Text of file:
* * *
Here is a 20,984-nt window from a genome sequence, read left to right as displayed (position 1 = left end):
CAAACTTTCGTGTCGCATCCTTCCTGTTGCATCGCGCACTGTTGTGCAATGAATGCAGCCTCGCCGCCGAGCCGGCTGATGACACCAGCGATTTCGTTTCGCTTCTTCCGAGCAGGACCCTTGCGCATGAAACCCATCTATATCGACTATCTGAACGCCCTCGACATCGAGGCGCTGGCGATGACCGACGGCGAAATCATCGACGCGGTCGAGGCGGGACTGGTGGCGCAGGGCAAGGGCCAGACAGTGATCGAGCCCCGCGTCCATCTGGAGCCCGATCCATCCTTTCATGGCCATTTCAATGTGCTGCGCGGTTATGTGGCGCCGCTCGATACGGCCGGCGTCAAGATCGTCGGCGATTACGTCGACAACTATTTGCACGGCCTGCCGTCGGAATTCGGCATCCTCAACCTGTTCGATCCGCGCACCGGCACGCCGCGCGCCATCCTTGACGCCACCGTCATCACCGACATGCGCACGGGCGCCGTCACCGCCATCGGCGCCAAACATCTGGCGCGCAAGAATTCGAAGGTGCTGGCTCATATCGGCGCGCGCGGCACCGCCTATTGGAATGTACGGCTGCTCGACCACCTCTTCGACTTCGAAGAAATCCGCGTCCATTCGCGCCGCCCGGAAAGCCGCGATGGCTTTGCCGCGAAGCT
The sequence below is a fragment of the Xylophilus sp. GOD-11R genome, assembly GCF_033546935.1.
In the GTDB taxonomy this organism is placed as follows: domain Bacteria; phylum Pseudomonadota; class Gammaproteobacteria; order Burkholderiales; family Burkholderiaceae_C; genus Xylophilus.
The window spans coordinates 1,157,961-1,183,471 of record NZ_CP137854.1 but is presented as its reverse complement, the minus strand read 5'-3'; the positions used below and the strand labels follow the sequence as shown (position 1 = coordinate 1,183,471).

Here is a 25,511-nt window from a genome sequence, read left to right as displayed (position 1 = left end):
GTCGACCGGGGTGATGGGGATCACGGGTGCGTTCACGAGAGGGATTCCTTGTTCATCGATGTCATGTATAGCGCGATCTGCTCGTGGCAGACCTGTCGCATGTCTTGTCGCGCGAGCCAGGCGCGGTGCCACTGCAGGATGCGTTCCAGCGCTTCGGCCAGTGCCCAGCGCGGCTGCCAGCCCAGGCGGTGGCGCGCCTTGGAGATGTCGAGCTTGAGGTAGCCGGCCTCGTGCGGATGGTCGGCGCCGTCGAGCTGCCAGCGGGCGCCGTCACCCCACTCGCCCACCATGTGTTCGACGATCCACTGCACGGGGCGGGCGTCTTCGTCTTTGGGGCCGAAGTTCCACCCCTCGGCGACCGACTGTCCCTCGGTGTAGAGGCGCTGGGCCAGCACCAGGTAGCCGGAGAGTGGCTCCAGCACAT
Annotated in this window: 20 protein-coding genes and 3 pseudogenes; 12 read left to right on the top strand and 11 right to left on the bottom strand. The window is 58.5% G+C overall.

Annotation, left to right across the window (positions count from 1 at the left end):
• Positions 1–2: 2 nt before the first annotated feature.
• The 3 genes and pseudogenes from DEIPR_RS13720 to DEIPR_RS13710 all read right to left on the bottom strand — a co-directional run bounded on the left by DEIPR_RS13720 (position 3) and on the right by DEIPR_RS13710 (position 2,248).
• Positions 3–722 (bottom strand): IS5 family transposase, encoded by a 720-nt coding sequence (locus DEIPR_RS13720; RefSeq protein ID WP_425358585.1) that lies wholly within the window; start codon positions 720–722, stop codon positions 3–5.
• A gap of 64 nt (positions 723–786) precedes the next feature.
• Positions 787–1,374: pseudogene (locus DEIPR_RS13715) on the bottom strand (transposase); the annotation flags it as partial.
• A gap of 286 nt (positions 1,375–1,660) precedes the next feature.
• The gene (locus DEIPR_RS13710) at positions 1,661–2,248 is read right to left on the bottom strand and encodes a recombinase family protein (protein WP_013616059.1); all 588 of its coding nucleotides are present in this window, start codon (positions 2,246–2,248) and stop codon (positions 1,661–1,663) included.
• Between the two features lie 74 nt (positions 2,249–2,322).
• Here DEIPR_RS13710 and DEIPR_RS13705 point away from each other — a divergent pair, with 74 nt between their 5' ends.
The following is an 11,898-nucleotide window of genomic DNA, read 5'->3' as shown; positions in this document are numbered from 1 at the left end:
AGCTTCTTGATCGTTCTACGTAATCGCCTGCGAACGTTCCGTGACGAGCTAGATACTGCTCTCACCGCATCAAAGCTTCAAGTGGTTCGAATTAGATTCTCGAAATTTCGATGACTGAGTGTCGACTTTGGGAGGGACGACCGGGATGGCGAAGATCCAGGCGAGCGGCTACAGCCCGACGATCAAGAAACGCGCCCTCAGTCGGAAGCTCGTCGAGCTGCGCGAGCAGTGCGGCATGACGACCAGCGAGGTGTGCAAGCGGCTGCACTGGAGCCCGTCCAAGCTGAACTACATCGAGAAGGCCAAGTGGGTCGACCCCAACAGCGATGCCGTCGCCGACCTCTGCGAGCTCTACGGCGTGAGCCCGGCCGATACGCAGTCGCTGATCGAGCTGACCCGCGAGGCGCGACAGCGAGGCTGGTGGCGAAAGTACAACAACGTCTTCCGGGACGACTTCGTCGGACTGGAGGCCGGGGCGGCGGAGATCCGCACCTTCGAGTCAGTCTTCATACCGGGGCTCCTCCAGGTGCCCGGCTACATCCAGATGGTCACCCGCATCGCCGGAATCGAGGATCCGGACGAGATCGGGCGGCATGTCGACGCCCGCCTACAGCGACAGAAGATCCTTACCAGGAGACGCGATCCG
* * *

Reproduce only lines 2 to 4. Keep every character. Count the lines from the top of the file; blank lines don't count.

CAAACTTTCGTGTCGCATCCTTCCTGTTGCATCGCGCACTGTTGTGCAATGAATGCAGCCTCGCCGCCGAGCCGGCTGATGACACCAGCGATTTCGTTTCGCTTCTTCCGAGCAGGACCCTTGCGCATGAAACCCATCTATATCGACTATCTGAACGCCCTCGACATCGAGGCGCTGGCGATGACCGACGGCGAAATCATCGACGCGGTCGAGGCGGGACTGGTGGCGCAGGGCAAGGGCCAGACAGTGATCGAGCCCCGCGTCCATCTGGAGCCCGATCCATCCTTTCATGGCCATTTCAATGTGCTGCGCGGTTATGTGGCGCCGCTCGATACGGCCGGCGTCAAGATCGTCGGCGATTACGTCGACAACTATTTGCACGGCCTGCCGTCGGAATTCGGCATCCTCAACCTGTTCGATCCGCGCACCGGCACGCCGCGCGCCATCCTTGACGCCACCGTCATCACCGACATGCGCACGGGCGCCGTCACCGCCATCGGCGCCAAACATCTGGCGCGCAAGAATTCGAAGGTGCTGGCTCATATCGGCGCGCGCGGCACCGCCTATTGGAATGTACGGCTGCTCGACCACCTCTTCGACTTCGAAGAAATCCGCGTCCATTCGCGCCGCCCGGAAAGCCGCGATGGCTTTGCCGCGAAGCT
The sequence below is a fragment of the Xylophilus sp. GOD-11R genome, assembly GCF_033546935.1.
In the GTDB taxonomy this organism is placed as follows: domain Bacteria; phylum Pseudomonadota; class Gammaproteobacteria; order Burkholderiales; family Burkholderiaceae_C; genus Xylophilus.